Screen time- to dual, or not to dual?

Screen time- to dual, or not to dual?

Screen time- to dual, or not to dual?

[divider style=”2″]

Screen time is the amount of time that your child spends looking at a screen of any type such as; a phone, tablet, computer, or Mac while playing a game or watching a movie. The screen still considered any screen. In some cases children are watching a movie while playing a game, this is called dual screen time. Distractions from one or the other may dilute the meaning or objective from one or the other. If your child is playing a game on their handheld device or phone, their attention is split in an attempt to grasp the movie they are watching. This same concept can be related to adults as well. Multitasking is common yet how successful are we at it. Children are not more successful than adults; truth be told they are most likely more engrossed in their game than the movie. Think about a browser window you cannot look at two tabs at once, we can not read what in two windows at the same time. Our eyes do not allow this.

Screen time can be controlled in many ways.

  • Family movie night

  • Family game night

  • Rewarding your child with game time.

If you were to apply this to a task such as homework, you might notice that your child can complete their work faster.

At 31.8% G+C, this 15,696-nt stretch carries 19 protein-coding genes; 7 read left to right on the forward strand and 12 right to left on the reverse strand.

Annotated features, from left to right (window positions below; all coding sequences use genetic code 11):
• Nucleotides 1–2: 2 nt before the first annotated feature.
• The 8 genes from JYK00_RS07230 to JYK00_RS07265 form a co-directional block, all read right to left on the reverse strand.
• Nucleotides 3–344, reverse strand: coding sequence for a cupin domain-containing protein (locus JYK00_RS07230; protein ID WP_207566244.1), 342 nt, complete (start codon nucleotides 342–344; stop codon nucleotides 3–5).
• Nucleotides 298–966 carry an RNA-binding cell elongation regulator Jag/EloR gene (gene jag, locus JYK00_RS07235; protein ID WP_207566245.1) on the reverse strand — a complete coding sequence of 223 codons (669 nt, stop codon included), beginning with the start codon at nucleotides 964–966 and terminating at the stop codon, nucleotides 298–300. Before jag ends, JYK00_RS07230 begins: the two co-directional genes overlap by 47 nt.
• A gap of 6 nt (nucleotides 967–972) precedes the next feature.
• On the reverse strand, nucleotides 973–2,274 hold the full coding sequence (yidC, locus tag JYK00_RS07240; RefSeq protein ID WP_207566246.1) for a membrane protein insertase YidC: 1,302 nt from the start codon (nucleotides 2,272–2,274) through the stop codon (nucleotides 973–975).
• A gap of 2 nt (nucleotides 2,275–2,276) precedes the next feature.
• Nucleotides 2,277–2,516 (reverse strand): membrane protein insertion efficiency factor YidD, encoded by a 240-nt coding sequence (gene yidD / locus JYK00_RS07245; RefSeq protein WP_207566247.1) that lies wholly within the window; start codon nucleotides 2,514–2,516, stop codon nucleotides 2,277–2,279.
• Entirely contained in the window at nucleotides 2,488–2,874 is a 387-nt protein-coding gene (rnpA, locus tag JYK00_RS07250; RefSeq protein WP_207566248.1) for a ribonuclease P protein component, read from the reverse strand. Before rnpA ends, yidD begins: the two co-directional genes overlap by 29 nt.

By allowing your child to use one screen at a time and focusing their attention on one thing at a time.  Consider the same instance at your office or workplace. Yes,  you are a great multi-tasker, however, when you focus your attention on one thing, that one thing would most likely get done quicker than trying to complete three different ones at once.

What happens when you reduce screen time?

Screen time is enjoyable for everyone but think about all the things that can be done without a display. Children who enjoy gaming can make a puppet of their favor character then have them act out a scene that took place in a game.

This promotes their memory, creativity, and imagination all of which are invoked by video game play. As a family, you could reenact a scene from a  game that you play together. Take Mario Cart, you could build your cars out of cardboard boxes and race them.

For older children this process may be a little more challenging and require creativity. For example, an outing to a bookstore, comic store, or military museum may be more acceptable. The bookstore and the comic store would enviably promote reading.

However, a military museum would allow them to see what real military gear looks like. This trip would work best for those who play any military game. The key is to get them off the screen and imagine, create, and think.

If you enjoyed this article please signup for our newsletter for more gaming news for parents.